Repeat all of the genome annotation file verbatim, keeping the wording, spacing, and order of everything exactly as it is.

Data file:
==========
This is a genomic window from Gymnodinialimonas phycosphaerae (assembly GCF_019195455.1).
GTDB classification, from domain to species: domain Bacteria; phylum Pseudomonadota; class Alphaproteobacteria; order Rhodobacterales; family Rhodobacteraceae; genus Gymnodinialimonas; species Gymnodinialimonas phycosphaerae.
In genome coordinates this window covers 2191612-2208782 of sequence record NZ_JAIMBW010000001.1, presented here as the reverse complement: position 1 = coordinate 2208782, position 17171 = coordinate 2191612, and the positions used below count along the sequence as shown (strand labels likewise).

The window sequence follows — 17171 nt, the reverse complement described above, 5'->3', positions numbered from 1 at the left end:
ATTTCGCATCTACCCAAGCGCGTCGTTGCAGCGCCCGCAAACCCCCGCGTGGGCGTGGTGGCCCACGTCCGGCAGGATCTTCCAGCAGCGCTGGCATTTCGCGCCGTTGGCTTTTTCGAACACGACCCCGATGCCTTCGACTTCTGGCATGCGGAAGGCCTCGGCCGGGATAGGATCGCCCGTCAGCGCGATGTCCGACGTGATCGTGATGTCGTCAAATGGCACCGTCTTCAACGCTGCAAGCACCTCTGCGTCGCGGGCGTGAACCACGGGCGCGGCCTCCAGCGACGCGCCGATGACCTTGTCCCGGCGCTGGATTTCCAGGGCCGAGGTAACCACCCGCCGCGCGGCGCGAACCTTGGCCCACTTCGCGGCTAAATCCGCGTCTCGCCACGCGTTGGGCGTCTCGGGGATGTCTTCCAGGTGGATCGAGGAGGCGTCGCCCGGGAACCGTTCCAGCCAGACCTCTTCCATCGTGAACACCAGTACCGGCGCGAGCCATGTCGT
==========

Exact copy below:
This is a genomic window from Gymnodinialimonas phycosphaerae (assembly GCF_019195455.1).
GTDB classification, from domain to species: domain Bacteria; phylum Pseudomonadota; class Alphaproteobacteria; order Rhodobacterales; family Rhodobacteraceae; genus Gymnodinialimonas; species Gymnodinialimonas phycosphaerae.
In genome coordinates this window covers 2191612-2208782 of sequence record NZ_JAIMBW010000001.1, presented here as the reverse complement: position 1 = coordinate 2208782, position 17171 = coordinate 2191612, and the positions used below count along the sequence as shown (strand labels likewise).

The window sequence follows — 17171 nt, the reverse complement described above, 5'->3', positions numbered from 1 at the left end:
ATTTCGCATCTACCCAAGCGCGTCGTTGCAGCGCCCGCAAACCCCCGCGTGGGCGTGGTGGCCCACGTCCGGCAGGATCTTCCAGCAGCGCTGGCATTTCGCGCCGTTGGCTTTTTCGAACACGACCCCGATGCCTTCGACTTCTGGCATGCGGAAGGCCTCGGCCGGGATAGGATCGCCCGTCAGCGCGATGTCCGACGTGATCGTGATGTCGTCAAATGGCACCGTCTTCAACGCTGCAAGCACCTCTGCGTCGCGGGCGTGAACCACGGGCGCGGCCTCCAGCGACGCGCCGATGACCTTGTCCCGGCGCTGGATTTCCAGGGCCGAGGTAACCACCCGCCGCGCGGCGCGAACCTTGGCCCACTTCGCGGCTAAATCCGCGTCTCGCCACGCGTTGGGCGTCTCGGGGATGTCTTCCAGGTGGATCGAGGAGGCGTCGCCCGGGAACCGTTCCAGCCAGACCTCTTCCATCGTGAACACCAGTACCGGCGCGAGCCATGTCGT